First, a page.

So he found a way to make his own equipment cheaper than he could buy it.
Marosi, a 2012 graduate of the electrical engineering technology program, is the vice president of Best Value Vacs, a Naperville-based company that designs and distributes equipment used in industrial and scientific laboratories. The company had its start in Marosi’s second year at NIU, when he began designing and manufacturing his own lab equipment. He hired his brother, Adam Marosi, to help. At the time, Adam was a student in the accountancy program at the College of Business.
“He’s not an engineer, he’s an accountant, so he took the initiative and started trying to sell the equipment he made,” Jason Marosi said. “Then I came in and was able to rapidly manufacture the product he was selling.”
By the end of 2013, the company had developed enough to launch full time. Today, it employs 36 people – including several more NIU alumni – and does more than $10 million in business annually.
On March 23, Marosi returned to NIU to speak to a group of engineering and technology seniors about preparing for Senior Design Day, when students in the College of Engineering and Engineering Technology present capstone projects to faculty, industry and alumni judges.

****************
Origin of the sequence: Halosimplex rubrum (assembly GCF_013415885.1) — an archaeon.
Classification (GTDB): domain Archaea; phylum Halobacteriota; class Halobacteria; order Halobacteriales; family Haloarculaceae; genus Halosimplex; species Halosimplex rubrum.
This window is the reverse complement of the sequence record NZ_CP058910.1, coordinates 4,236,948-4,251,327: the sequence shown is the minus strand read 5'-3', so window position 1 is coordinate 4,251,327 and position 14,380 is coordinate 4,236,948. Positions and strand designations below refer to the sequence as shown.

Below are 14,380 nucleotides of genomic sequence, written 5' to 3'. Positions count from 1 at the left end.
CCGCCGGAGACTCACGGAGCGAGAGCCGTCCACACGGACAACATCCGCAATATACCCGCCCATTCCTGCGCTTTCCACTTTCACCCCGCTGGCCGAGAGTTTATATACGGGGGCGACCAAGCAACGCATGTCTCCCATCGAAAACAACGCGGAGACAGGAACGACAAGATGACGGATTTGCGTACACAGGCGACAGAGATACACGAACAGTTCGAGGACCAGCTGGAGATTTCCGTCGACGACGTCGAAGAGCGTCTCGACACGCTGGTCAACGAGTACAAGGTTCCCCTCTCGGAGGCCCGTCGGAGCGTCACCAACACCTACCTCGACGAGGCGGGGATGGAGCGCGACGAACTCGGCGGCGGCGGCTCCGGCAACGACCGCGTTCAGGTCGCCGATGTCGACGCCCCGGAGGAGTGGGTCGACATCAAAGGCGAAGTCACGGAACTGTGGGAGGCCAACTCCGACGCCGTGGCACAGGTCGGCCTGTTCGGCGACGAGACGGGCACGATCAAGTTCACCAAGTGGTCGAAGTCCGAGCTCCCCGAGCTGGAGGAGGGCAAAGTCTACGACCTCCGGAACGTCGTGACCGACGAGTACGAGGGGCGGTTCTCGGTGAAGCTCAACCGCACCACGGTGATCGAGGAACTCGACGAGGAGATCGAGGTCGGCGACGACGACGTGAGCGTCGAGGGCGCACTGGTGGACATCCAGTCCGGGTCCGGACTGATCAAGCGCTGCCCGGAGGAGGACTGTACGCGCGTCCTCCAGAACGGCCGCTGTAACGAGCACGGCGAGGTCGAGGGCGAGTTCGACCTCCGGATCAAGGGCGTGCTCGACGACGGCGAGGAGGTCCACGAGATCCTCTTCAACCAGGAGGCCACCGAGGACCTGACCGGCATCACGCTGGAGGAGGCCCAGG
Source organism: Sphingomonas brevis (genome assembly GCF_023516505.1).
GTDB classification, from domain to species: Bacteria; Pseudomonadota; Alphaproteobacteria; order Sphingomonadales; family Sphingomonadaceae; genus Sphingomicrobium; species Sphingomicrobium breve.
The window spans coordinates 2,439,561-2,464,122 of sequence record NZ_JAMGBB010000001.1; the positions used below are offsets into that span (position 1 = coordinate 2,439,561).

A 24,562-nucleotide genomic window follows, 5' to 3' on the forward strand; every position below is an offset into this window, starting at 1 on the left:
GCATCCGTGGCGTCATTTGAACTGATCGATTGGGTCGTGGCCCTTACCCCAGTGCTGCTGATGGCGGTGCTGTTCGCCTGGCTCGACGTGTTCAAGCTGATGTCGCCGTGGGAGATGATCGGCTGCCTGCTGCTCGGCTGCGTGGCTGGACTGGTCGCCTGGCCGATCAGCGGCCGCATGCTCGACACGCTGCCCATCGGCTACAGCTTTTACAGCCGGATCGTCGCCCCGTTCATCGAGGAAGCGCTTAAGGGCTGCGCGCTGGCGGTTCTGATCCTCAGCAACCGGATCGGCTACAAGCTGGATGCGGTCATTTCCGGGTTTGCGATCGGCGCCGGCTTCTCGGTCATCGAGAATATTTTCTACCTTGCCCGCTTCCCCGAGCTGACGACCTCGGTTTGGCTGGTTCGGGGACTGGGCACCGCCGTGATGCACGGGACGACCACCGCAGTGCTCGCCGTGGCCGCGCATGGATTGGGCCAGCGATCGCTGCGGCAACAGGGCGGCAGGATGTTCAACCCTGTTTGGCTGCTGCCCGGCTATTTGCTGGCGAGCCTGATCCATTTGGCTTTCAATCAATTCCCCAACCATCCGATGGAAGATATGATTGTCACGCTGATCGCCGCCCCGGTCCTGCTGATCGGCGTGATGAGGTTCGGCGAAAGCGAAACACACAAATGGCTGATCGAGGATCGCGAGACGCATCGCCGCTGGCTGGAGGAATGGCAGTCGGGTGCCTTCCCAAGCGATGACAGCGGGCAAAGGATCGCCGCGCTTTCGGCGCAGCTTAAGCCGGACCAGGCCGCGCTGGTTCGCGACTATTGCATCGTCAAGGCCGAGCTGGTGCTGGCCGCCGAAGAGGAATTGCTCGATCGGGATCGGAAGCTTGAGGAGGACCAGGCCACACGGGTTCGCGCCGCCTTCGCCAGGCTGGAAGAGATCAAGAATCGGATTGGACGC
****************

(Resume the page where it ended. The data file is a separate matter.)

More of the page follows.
|Jason Marosi speaks to students at Senior Design Prep Night|
“Working in a group for senior design is a lot like working your first job,” he said before the event. “What you really learn is how to manage different people’s skills and strengths to achieve the end goal.”
He shared this wisdom with students, telling them to play to their teammates’ strengths and recognize everyone’s contributions. He told students to not only cover the technical details of their projects, but make sure judges know how the project is significant and what impact it could have.
He also said working as an engineer in the business world is not quite what he expected when he was a student.
“What you learn once you’re out in the world is you don’t need to be an expert in anything; you just need to be very good at finding the answers you need,” he said. “Really, you just need to work hard, keep it simple and not worry so much.”